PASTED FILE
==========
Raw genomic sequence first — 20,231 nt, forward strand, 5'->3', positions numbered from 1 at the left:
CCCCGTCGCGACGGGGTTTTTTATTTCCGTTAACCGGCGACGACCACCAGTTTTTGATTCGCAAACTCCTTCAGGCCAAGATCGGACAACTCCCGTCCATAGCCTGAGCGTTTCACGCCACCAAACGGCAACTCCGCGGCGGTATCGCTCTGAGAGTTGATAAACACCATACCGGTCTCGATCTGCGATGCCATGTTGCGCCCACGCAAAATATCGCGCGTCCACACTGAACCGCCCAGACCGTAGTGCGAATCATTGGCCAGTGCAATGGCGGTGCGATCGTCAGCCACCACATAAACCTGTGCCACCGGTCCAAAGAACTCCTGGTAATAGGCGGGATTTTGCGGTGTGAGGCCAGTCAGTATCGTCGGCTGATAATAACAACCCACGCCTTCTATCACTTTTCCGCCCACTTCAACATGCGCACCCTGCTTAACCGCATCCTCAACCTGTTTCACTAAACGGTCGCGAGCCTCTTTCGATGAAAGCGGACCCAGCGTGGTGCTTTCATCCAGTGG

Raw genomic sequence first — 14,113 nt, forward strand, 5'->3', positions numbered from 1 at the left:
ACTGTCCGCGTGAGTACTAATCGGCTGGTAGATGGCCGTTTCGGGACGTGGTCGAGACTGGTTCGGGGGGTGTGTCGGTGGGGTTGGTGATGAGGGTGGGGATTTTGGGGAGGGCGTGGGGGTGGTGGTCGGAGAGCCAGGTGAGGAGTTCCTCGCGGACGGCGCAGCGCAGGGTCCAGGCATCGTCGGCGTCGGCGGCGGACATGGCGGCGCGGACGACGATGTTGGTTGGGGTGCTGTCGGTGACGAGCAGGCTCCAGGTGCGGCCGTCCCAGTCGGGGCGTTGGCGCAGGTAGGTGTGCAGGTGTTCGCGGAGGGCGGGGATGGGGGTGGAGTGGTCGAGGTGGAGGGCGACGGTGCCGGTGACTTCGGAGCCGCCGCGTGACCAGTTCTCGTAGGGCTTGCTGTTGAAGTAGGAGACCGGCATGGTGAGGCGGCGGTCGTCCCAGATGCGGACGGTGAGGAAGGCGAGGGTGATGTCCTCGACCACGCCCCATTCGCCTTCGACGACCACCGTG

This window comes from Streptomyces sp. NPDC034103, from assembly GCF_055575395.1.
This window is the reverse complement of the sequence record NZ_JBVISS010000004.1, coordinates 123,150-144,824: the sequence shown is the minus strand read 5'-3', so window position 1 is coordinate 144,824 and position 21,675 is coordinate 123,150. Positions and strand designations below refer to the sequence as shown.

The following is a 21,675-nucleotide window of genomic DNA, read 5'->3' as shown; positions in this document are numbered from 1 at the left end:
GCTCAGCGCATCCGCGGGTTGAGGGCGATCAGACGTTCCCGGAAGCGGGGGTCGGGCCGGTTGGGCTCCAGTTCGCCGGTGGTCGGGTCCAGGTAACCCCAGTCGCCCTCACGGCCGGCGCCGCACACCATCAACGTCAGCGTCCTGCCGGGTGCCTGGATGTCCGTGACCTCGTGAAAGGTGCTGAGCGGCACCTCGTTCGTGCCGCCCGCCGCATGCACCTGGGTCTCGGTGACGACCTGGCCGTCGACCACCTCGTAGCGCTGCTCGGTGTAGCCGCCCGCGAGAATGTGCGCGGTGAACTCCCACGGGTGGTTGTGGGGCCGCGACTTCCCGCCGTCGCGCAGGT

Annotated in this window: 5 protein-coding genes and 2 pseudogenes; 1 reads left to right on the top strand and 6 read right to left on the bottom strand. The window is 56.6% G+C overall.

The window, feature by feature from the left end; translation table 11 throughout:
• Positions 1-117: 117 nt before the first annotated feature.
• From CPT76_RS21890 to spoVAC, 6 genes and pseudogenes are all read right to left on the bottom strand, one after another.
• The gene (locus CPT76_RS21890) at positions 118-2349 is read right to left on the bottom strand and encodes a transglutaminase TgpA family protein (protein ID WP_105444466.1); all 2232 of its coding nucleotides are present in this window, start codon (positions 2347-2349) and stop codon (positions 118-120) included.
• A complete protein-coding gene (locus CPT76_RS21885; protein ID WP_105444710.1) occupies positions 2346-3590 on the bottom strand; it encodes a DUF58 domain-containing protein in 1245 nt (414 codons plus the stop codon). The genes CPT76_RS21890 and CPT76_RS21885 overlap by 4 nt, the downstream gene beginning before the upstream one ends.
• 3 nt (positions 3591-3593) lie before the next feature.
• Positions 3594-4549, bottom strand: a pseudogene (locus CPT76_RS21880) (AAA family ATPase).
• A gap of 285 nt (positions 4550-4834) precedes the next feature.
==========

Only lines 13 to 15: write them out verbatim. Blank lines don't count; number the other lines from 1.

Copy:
• The gene (locus CPT76_RS21890) at positions 118-2349 is read right to left on the bottom strand and encodes a transglutaminase TgpA family protein (protein ID WP_105444466.1); all 2232 of its coding nucleotides are present in this window, start codon (positions 2347-2349) and stop codon (positions 118-120) included.
• A complete protein-coding gene (locus CPT76_RS21885; protein ID WP_105444710.1) occupies positions 2346-3590 on the bottom strand; it encodes a DUF58 domain-containing protein in 1245 nt (414 codons plus the stop codon). The genes CPT76_RS21890 and CPT76_RS21885 overlap by 4 nt, the downstream gene beginning before the upstream one ends.
• 3 nt (positions 3591-3593) lie before the next feature.